So, what is melon gravel? It’s a common type of rock found from about Massacre Rocks State Park to the Oregon border. It is known for its shape more than its composition. Most melon gravel is basaltic rock that was torn away from the Snake River Canyon walls and lava flows during the Bonneville Flood some 15,000 years ago. The flood carried that rock along for miles, tumbling it against other rocks, knocking off the edges, until it began to round and become relatively smooth.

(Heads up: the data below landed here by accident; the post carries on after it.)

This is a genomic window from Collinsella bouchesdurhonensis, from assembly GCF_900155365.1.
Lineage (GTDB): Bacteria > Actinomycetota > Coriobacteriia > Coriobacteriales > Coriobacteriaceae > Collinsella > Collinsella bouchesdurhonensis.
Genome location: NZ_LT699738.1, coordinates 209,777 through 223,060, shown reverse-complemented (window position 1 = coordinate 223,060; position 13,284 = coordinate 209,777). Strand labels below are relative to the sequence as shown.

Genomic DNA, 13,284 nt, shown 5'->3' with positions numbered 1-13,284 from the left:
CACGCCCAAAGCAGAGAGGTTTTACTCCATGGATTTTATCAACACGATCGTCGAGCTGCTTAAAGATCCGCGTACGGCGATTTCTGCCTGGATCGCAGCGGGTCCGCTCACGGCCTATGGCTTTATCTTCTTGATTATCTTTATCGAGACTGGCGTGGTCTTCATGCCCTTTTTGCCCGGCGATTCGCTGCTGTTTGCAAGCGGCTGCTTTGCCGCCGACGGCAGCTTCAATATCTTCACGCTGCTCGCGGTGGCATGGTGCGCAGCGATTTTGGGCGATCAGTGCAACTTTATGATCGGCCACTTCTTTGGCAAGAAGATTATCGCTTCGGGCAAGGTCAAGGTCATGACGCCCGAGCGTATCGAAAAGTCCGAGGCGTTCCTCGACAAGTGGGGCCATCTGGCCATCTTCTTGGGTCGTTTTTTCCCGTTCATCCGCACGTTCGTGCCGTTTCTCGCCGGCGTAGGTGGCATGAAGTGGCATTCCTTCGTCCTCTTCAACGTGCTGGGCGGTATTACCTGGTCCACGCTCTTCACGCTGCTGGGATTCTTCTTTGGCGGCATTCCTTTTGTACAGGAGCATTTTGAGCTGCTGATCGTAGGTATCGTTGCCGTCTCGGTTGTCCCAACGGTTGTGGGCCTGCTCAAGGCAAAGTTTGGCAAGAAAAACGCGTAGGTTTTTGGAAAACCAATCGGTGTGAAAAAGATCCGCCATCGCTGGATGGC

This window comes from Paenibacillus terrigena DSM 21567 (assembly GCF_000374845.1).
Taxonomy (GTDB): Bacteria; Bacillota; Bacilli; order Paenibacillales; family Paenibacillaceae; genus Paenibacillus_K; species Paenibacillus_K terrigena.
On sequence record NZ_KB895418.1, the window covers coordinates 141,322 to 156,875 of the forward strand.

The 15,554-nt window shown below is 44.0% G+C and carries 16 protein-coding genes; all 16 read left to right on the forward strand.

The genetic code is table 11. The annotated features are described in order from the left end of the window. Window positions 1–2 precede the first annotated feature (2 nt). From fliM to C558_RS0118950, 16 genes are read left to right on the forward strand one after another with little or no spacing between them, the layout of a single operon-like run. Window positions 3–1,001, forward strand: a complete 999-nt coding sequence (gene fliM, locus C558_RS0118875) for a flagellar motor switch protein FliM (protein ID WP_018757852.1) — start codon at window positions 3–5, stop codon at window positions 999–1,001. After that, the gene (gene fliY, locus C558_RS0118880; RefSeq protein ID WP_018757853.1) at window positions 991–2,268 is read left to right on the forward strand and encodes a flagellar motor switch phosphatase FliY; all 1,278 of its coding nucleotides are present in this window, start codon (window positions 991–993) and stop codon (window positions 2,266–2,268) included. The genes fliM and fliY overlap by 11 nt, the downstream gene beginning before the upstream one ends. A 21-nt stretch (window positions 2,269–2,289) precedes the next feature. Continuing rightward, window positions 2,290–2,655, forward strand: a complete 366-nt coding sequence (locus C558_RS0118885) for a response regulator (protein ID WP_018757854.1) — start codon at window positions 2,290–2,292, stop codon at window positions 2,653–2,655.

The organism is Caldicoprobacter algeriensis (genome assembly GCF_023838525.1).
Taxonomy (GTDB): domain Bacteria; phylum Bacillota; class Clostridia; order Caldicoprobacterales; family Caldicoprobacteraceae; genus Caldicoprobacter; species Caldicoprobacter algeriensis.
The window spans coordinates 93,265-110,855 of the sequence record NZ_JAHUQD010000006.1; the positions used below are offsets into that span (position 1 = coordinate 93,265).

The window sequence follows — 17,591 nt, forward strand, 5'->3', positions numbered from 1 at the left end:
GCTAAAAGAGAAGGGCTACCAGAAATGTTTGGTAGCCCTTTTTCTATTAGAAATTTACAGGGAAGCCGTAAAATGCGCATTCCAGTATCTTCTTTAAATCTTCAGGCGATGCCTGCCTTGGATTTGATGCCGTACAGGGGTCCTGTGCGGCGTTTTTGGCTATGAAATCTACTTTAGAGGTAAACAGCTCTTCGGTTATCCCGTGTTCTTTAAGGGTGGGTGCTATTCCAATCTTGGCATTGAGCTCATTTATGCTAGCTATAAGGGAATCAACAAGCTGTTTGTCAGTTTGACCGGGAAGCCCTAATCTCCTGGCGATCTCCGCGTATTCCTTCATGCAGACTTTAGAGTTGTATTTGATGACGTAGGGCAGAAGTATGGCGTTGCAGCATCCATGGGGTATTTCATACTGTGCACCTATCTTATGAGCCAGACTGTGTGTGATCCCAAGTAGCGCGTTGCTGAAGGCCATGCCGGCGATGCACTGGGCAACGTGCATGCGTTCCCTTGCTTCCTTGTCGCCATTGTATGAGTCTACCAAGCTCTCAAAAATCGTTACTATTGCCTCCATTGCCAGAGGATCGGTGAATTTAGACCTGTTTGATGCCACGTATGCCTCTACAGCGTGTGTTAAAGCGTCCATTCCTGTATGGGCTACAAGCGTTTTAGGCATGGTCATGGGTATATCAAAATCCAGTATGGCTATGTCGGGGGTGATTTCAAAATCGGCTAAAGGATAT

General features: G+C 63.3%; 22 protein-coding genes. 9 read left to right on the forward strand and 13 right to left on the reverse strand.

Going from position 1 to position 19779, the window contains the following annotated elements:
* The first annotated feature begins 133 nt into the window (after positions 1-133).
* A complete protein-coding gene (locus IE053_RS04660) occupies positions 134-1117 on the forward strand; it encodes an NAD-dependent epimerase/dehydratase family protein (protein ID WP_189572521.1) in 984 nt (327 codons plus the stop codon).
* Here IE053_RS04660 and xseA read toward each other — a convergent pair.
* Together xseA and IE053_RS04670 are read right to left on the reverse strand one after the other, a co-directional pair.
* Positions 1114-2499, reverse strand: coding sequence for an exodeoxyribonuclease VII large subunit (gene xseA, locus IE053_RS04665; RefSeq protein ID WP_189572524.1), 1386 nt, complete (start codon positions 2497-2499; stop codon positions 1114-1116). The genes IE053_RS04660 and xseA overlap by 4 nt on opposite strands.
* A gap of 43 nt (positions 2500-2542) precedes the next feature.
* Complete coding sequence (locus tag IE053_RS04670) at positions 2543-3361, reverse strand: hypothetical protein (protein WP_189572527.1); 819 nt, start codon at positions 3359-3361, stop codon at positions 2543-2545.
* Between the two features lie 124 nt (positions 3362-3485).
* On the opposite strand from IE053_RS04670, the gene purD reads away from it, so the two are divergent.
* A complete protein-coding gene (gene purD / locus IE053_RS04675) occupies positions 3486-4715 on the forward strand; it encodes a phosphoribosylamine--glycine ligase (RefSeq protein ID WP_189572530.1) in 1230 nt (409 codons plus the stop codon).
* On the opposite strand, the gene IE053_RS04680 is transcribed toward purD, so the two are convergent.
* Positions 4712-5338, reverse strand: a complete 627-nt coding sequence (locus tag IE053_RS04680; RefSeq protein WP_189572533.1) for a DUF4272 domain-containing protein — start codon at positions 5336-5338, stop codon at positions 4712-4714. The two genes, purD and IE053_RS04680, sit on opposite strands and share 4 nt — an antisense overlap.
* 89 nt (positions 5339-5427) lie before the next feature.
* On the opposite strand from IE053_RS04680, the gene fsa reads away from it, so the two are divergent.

The gravel ranges in size from, well, a melon, to an SUV. In places, you can find deposits of it a mile wide and a mile and a half long. Many fields in the Magic Valley have piles of the rock that has been scooped up over the years to make way for crops.
For more about the Bonneville Flood, check Terry Maley’s book, Exploring Idaho Geology, a new edition of which has just been released. For more information about Stinker Station signs, see my book Fearless—Farris Lind, the Man Behind the Skunk.